My Kids Have Invisible Disabilities, So Mind Your Own Business

by Elizabeth Broadbent
Originally Published: 
child with invisible disability crying in the road

My child Sunny started crying when we reached the meerkat exhibit. He said it was because he didn’t want to have to wait for his brothers to finish their gardening program to get lunch, though he insisted that he wasn’t hungry. It was the actual waiting, the act of not getting something immediately, that caused the tantrum. So he wept. Copiously. Endlessly. Past the elephants, through the barn, over the bridge and on the tram back up the hill.

What kid cries like this at the freaking zoo? People stared. People glared and rolled their eyes. He was clearly too big to weep like that, and in public no less. I was clearly giving in to something, and needed, rather than to coddle him, to — I don’t know — yank him by the arm and tell him I’d give him something to cry about. To punish him for making a scene.

Except my sons have invisible disabilities. This is our normal. Punishment would not be appropriate.

So, all those people giving me dirty looks can fuck off.

All three of my sons have ADHD. This makes us privy to any number of public scenes, character judgments, and what appear to be spectacular parenting fails. Sunny wasn’t being “bad.” He has genuine issues controlling his emotions, and once he gets upset, he has trouble turning it off (and there is nothing sadder than a small child hitching his breath, covering his face with his hands and weeping, “I’m trying to stop mama, I’m trying, I’m trying, I can’t stop, I can’t!”). We try deep breaths. But these kids get so wrapped up in their emotions they literally cannot breathe deeply. So sometimes, they just have to let it run their course. That means crying all the way home from the meerkats.

My seven-year-old sometimes does this in public. My almost-nine-year-old does not. Now. But he does it at home after he’s slammed his bedroom door shut.

So there are sometimes tantrums. We’re lucky; we don’t get the defiance from them that many ADHD parents see in their children. But we do see an inability to listen to directions. Like “no sticks on the play structure.” Sticks are fun. Sticks are awesome. Sometimes, in the course of playing with sticks, my telling them to stop literally does not register, does not cut through the fun of stick-playing. So I say it again. They seem to ignore me, again. Then another child picks up a stick and starts playing, and that kid’s mommy stares at me like I’ve birthed the spawn of Satan while saying loudly, “WE DON’T BRING STICKS ON THE PLAY STRUCTURE, JADEN.” I have to get up, walk over, touch my children on whatever whirling body part I can reach, and say, “Dude, I said you need to stop playing with sticks up here.”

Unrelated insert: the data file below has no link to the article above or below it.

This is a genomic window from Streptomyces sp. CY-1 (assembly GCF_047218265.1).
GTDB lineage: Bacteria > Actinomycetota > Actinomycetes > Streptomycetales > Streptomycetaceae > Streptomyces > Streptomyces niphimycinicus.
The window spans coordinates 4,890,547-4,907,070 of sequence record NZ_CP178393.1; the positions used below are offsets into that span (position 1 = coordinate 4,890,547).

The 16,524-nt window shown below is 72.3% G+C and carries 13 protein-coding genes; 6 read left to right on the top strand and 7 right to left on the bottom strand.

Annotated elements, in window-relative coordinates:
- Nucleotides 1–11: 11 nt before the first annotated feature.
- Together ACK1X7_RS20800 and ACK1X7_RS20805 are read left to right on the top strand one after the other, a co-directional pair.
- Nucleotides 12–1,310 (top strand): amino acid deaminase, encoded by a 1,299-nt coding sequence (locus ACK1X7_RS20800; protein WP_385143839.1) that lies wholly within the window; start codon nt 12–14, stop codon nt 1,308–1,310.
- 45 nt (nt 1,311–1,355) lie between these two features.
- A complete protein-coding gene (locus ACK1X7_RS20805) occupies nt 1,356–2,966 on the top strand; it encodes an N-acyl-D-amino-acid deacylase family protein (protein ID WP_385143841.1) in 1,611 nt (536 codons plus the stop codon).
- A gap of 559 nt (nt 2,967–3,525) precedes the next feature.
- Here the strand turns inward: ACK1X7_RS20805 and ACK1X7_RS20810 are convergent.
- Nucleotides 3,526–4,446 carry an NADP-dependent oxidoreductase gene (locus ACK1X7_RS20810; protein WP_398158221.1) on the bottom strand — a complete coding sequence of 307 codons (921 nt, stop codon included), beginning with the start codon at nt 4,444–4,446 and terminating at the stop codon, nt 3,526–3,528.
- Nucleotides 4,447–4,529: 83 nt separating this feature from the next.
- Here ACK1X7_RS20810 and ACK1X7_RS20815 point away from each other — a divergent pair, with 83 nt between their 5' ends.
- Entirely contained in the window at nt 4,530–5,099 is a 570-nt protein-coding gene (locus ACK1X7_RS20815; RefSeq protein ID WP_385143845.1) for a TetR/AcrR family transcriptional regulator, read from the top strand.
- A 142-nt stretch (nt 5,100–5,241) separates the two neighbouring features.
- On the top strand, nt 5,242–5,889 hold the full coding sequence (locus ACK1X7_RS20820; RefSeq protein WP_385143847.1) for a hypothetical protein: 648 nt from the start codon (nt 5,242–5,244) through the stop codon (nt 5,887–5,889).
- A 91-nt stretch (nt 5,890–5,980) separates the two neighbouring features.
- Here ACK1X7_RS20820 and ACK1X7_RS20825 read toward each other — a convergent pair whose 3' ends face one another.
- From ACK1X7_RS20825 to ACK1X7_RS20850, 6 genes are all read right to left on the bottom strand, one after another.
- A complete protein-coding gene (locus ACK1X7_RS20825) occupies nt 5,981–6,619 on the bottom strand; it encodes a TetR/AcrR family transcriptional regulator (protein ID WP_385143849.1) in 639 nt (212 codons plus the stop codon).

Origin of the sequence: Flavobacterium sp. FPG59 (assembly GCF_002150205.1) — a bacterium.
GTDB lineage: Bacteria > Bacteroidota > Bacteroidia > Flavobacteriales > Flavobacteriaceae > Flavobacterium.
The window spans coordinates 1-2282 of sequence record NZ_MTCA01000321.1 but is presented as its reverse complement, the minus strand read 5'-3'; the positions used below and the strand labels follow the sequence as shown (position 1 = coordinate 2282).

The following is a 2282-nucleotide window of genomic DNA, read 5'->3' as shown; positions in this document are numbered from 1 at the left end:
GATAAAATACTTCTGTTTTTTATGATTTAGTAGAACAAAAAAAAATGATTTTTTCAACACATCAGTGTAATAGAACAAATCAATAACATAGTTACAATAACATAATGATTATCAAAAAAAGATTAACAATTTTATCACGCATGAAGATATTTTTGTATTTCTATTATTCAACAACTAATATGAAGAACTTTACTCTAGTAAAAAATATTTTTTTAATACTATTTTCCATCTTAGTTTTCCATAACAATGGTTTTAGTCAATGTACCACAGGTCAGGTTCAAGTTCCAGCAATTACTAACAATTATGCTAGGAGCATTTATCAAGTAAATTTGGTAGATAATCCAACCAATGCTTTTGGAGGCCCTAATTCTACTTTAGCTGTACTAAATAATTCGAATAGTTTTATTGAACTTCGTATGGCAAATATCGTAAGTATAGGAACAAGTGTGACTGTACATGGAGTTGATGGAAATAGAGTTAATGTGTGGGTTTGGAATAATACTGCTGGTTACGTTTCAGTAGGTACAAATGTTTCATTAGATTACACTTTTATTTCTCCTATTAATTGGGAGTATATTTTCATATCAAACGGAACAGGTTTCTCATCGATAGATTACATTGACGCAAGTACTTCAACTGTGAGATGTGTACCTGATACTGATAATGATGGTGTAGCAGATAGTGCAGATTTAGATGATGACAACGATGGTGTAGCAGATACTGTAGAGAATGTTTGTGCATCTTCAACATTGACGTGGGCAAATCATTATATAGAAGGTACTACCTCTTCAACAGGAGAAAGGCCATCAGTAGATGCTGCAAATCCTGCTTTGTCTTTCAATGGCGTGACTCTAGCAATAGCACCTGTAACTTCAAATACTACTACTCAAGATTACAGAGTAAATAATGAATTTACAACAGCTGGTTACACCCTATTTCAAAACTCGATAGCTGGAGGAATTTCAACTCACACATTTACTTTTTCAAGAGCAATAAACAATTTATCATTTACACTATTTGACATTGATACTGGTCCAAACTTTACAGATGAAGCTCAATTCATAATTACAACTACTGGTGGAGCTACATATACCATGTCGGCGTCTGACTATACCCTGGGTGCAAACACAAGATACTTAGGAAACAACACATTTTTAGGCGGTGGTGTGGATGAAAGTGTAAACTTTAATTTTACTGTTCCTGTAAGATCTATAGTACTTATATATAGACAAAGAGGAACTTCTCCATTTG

Jaden’s mom looks satisfied, like she was right to think my kids are headed for lifetime of bad life decisions. Mind your own, Carol. My sons are not neurotypical, and hence are acting exactly like non-neurotypical children. This doesn’t mean they need a spanking. It means they need a little extra help.

My kids also run. They run a lot, in fact. Not away from me, just — running. Ahead. Because running is something they do. Often in a pack. Often towards me. They feel a need to run. They also bob and weave and dodge. They do this without regard to other humans. We try to instill in them that they need to be aware of other people.That you should look where you are going. That you should not run over elderly ladies.

But it doesn’t help much, because their ADHD prevents them from focusing on more than what’s holding their focus at the moment, which is definitely not random Target shoppers. These shoppers are not very happy when my sons dart in front of them and their carts. They glare. They huff. They look at me like, control your brats. They mutter under their breath and think I can’t hear them (Newsflash, assholes: I can hear you).

Guess what, Ethel? My kids didn’t play chicken with your cart on purpose. It’s not a personal attack. They literally did not see you. They are not aware of others. I know that hurts your heart, in which children owe Baby Boomers all the respect in the universe. But they cannot focus on you and whatever wondrous thing they want to tell me at the same time. They can’t think about your cart and getting back to my cart at once. This is why they are not allowed near roads alone — even my almost-9 year old.

They have invisible disabilities. So give us a break. Just because you can’t see them doesn’t erase the need for empathy and understanding.

They look completely “normal.” But you can’t see their brains. You can’t see their neurological differences when you pass them in Target, when you see them playing on the playground. You have no idea what goes on in my home (you try to get three ADHD children to clean a playroom). So give them the benefit of the doubt, please. Give me, their mother, the benefit of the doubt. I’m their parent. I know what I’m doing. And I know that spanking them, berating them, or yelling at them for disabilities they can’t help won’t do a damn thing.

My oldest has dysgraphia. I don’t scream at him because he can’t write well. So why would I yell when he loses his water bottle for the third time that week? Yes, it sucks. Yes, it’s annoying as hell. I’m not discounting that their behavior can inconvenience all of us. But it doesn’t mean they need reprimanded. It means they need space. It means they need grace. It means they need some help, some understanding, and some patience. It means that as their mother, so do I.

So keep your glares and unsolicited advice to yourselves.

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